- Thomas Thurmond and J. M. Holmes, who had kidnapped and murdered Brooke Hart a week earlier, then demanded a ransom from the family, were caught making another phone call to the Hart home. They confessed to the crime, explaining that they killed the 22-year-old man because the didn't want to risk his escape.
- Angel Falls in Venezuela, the world's highest waterfall, was "discovered" by American pilot Jimmie Angel, who became the first person to fly over the landmark in an airplane and observe its height of nearly 1,000 meters (over 3,200 feet), and for whom the falls were named, rather than for celestial angels. The falls had been known to the Pemon tribe as Parakupá Vená.
- The drama film Little Women starring Katharine Hepburn, Joan Bennett and Frances Dee was released.
November 17, 1933 (Friday)
- U.S. President Roosevelt announced the recognition of the Soviet Union, and the appointment of William C. Bullitt as the first American Ambassador to the U.S.S.R.; Alexander Troyanovsky would become the first Soviet Ambassador to the United States.
- The comedy film Duck Soup starring the Marx Brothers was released.
November 18, 1933 (Saturday)
- W. D. Jones, the 17-year-old Texan who had been a gunman for the gang of Bonnie and Clyde before leaving to return home, was arrested after being discovered working on a farm near Houston. Jones provided detailed information about the Barrow Gang's activities between December 1932 and August 1933, and, after spending 15 years in a state prison for being an accessory to murders and kidnappings, provided interviews to biographers. Jones would survive until being killed in a gunfight in 1974 at the age of 58.
- The Japanese Army began a 16-day battle with Korean nationalists in the Yanji region, on the border between China and what is now North Korea; at the time, Korea and Manchuria were under the control of the Japanese Empire. Over 500 guerillas were killed, as well as 150 Japanese.
November 19, 1933 (Sunday)
- Spanish general election, 1933: Parliamentary elections were held in Spain, the first in which women were allowed to vote. General elections gave no party a majority in the 473 seats of the Cortes. The Radical Republican Party, led by Alejandro Lerroux, won 102 seats and was able to form a coalition with other right-wing parties and replaced the leftist government of Manuel Azaña.
- Born: Larry King, American talk show host on radio and TV, as Lawrence Zeiger in Brooklyn
November 20, 1933 (Monday)
- 1933 Baffin Bay earthquake: The largest earthquake ever recorded within the Arctic Circle struck within Baffin Bay in Canada with a 7.4 magnitude. However, the quake caused no damage because of its offshore location and the sparsity of population along the Bay's shores, and was felt only in the Greenland town of Upernavik.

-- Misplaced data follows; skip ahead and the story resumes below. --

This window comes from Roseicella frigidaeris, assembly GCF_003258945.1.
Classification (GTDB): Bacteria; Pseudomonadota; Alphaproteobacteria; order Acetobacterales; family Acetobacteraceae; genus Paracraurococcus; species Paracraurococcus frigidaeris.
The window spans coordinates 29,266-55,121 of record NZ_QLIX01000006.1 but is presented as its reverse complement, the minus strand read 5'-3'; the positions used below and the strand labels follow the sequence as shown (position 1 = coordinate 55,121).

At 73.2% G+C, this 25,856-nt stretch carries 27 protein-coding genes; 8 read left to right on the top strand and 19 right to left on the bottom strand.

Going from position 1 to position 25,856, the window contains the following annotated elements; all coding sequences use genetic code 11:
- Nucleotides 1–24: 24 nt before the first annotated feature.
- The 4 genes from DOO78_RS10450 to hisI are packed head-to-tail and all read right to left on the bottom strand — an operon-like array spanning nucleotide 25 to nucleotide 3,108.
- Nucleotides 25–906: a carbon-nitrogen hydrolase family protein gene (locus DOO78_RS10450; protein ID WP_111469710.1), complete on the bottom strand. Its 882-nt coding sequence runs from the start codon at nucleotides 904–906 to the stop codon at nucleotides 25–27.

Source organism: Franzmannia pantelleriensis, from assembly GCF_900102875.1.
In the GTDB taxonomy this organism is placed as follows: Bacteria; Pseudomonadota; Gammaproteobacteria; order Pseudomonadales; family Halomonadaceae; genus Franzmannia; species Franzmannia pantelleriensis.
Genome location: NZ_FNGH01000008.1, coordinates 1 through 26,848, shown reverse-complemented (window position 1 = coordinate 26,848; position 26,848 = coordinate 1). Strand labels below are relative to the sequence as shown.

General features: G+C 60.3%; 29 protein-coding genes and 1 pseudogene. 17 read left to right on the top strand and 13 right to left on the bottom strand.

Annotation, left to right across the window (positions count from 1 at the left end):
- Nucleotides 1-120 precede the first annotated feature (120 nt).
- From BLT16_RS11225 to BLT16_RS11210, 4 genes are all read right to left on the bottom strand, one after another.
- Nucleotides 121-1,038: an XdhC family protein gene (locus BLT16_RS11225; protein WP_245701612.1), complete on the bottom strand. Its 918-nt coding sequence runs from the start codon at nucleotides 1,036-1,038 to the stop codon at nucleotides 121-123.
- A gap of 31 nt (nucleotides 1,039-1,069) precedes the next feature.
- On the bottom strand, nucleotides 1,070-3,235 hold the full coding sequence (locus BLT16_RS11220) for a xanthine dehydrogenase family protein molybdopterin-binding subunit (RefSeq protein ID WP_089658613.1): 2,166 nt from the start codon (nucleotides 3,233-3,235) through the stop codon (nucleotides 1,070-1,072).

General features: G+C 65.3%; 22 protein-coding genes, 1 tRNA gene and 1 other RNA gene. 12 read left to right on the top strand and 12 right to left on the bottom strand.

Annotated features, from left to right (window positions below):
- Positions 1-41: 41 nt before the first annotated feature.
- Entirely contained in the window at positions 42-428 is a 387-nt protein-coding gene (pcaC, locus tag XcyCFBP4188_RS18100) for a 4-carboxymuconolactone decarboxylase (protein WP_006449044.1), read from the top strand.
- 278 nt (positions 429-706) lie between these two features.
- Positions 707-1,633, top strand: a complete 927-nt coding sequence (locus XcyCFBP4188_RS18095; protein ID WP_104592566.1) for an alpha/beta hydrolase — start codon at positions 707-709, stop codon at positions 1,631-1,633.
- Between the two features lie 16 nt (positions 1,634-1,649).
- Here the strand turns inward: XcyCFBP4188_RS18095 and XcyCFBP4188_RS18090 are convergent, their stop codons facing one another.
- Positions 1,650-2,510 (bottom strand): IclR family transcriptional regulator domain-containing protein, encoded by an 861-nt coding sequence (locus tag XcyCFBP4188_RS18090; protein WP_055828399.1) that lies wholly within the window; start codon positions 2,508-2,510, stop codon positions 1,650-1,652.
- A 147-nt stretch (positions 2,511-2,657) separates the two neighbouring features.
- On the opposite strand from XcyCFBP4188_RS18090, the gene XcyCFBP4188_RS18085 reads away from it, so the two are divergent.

- Fukien rebellion: Officers and soldiers of the 19th Route Army, led by General Chen Mingshu revolted against their superiors in China's National Revolutionary Army, and attempted to set up a rebel government in the Fujian Province in southeast China.
- Two months after a team from the Soviet Union had taken a balloon to more than 60,000 feet in altitude, Lt.Comm. Tex Settle of the U.S. Navy and Major Chester Fordney of the U.S. Marines took the Century of Progress to 61,237 feet. As one author observed, "The space race between the United States and the Soviet Union had begun."
November 21, 1933 (Tuesday)
- The first report of an experiment in acoustic emission was delivered, when Professor Kishinoue of the Imperial University of Tokyo described his measurement of the vibrations of a wooden beam being cracked under outside stress.
- Henry Hartsfield, American astronaut on four space shuttle missions, in Birmingham, Alabama
- Jean Shepard, American country singer, in Pauls Valley, Oklahoma
- Beryl Bainbridge, British novelist, in Liverpool (d. 2010)
- Etta Zuber Falconer, African-American mathematician, in Tupelo, Mississippi (d. 2002)
November 22, 1933 (Wednesday)
- Gangsters Bonnie and Clyde (Bonnie Parker and Clyde Barrow) were both wounded in an ambush set up near Sowers, Texas, by the Dallas County Sheriff's Office, but escaped. Despite having three tires flattened and the steering wheel damaged, Clyde Barrow stole another car four miles down the road and escaped to Oklahoma, where bullets were removed from their legs.
- The Fujian People's Government was declared in Fujian Province, China.
- Died: Mahmud Tarzi, 68, Afghanistan intellectual and journalist
November 23, 1933 (Thursday)
- Captains of 17 of England's 2- first-class county cricket teams met and voted, 14-3, in favor of a resolution banning the controversial "bodyline" pitch that had injured two players in January. The Imperial Cricket Conference would approve a similar resolution on July 25.